I have to thank everyone who shared their favorite food memories for our contest. From fresh from the field, or off the truck, sweet corn to blackberry picking in Oregon and the apple orchards of Ojai, Michigan and upstate New York; date shakes from Palm Springs and the cheese of Marin County with a family connection – it was fun to read such an array of stories. I’ve made a contribution to Farm Aid’s Family Farm Disaster Fund (tacked on an extra zero to my pledge), and judging from the number of clicks through to their site, I’m guessing a few of you did as well. So thank you for sharing and supporting our family farming friends in the Midwest!

And without further ado, our free cookbook winner – as decreed by the random integer generator – is … Lelo in Nopo! Who shares the following:

Eating local and supporting local farms was inherent to my childhood. In the fertile valleys of Southern California, some of the very best growing conditions for produce existed. I’ve written extensively about my memories on my blog, but last fall I wrote about a recent trip to an apple orchard, and how as a child, we’d visit Ojai, California, to pick apples. Today that area is so different than it was then, but my memories shape who I am, and where I put my money, today, even though I live in a different state. You can read about it here.

Visit the original post to read the other stories. Thanks everyone!

Share Your Food Memories, Give Back to Family Farms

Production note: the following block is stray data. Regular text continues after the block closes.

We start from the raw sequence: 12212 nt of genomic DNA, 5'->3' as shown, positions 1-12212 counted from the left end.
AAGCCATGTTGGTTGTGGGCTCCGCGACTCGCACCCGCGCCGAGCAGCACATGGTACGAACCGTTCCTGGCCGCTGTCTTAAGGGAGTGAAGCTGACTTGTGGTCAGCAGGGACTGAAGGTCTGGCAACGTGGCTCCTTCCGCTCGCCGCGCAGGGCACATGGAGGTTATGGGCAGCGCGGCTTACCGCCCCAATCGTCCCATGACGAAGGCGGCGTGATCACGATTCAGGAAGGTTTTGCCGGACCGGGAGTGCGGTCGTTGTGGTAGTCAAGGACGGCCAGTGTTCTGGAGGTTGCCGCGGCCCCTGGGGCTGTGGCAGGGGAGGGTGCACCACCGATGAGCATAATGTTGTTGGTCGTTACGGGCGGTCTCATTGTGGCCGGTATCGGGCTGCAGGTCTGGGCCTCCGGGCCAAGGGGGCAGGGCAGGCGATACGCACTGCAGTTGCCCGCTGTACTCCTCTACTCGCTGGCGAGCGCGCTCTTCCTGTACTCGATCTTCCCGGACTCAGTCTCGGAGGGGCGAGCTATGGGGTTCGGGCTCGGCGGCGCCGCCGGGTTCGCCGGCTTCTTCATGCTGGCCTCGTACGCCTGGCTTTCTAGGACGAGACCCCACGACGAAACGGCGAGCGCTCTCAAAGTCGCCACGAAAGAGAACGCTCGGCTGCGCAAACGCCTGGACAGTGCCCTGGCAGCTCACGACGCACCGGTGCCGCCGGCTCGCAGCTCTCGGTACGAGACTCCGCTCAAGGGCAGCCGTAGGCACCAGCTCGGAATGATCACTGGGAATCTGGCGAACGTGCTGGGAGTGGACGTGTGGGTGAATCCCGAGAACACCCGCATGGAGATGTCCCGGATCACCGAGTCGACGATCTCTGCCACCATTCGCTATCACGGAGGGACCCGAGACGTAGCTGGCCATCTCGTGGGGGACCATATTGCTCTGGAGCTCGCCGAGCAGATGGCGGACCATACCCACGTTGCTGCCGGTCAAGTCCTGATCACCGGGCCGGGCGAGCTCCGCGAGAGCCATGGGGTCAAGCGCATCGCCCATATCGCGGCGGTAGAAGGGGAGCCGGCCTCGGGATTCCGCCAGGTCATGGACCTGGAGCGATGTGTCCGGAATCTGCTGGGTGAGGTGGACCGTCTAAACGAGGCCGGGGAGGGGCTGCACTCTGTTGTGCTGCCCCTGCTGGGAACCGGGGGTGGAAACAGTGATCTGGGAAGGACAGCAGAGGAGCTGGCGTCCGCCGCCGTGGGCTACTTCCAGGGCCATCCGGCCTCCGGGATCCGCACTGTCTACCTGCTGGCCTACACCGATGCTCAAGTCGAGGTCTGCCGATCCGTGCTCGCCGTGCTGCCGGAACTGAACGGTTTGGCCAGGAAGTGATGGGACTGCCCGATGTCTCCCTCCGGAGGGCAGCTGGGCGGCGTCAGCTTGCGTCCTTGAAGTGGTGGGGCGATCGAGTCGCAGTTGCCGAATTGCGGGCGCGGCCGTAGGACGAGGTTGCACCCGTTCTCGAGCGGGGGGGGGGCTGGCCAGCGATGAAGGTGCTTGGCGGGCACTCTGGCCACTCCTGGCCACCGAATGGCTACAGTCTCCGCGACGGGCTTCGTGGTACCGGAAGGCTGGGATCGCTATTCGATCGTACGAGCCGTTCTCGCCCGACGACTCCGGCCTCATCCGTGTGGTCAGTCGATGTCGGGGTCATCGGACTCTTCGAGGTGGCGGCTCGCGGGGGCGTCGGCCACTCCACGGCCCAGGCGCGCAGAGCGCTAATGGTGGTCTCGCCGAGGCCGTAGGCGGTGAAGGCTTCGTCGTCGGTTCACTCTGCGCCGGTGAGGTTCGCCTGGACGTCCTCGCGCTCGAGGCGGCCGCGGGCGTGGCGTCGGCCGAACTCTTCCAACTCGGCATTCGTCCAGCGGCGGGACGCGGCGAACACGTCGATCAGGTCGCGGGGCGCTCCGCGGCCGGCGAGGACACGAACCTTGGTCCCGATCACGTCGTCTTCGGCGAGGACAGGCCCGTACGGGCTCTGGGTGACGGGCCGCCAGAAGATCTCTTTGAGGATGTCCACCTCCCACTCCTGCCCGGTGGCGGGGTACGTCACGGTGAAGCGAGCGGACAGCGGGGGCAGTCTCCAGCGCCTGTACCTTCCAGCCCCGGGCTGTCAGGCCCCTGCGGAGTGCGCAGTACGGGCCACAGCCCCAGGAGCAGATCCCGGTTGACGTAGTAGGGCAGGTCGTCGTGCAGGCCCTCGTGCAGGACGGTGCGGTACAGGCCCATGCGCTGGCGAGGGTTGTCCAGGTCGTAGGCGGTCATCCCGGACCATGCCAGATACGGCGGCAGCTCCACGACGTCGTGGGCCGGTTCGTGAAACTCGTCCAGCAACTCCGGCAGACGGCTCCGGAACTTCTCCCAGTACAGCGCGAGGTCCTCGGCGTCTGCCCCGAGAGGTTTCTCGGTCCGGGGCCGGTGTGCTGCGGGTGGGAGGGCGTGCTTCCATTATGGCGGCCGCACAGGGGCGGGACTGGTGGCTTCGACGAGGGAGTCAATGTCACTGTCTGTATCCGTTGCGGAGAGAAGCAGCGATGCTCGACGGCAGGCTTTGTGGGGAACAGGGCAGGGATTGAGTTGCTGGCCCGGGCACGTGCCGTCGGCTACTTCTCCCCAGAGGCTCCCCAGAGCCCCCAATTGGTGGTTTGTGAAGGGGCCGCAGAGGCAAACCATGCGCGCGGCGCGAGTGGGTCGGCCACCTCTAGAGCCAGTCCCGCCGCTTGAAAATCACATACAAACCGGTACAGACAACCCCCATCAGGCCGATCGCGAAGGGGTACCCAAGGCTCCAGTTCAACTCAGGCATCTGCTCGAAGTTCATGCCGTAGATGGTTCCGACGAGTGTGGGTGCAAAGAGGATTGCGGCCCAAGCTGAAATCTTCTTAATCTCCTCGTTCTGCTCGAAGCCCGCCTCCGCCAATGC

Thursday, July 3rd, 2008

A farmer in Johnson County, Iowa, surveys flood devastation.
Photo by Amy Spencer
, used by permission.

As a locavore, it’s easy to take a somewhat myopic view of the world. I admit to seeing the flooding in the Midwest and thinking how fortunate it is that nearly all the produce we buy comes from right here in the mid-Atlantic. I have never seen Iowa except from the air, but I know there are small, family farms struggling to survive even when weather is good. Reports of four million acres of farmland underwater are hard to comprehend. But it is clear that the impact to all farms, commercial or not, will impact already sky-rocketing food prices, which has a disproportionate effect on those least able to afford a locavore diet. I hope you will check out Farm Aid’s Family Farm Disaster Fund, which is supporting local farming organizations in the affected states, and join me in contributing to their relief efforts. After all, locavores need to band together to support farm sources near and far.

You can also show your support by participating in the first-ever FoodieTots give-away. At a Slow Food DC dinner back in May, we received a cookbook titled Kitchen Memories. The book shares personal stories of treasured family recipes from around the world. I’ve already shared my strawberry shortcake memories that turn my thoughts back to my native Oregon every June. So I’d like to hear, what is your favorite local food childhood memory?

I help keep family farmers on their land. Join us at

Please share in the comments. For every comment, FoodieTots will donate $1 to the Farm Aid fund*. You will also be entered to win a copy of Kitchen Memories and a bonus “No Farms No Food” bumper sticker, courtesy of the American Farmland Trust. I will collect entries until midnight July 17 and feature my favorite stories the weekend of July 19.
So share away!

*Fine print: will donate $1 per the first 100 comments, additional donations to be determined by the response!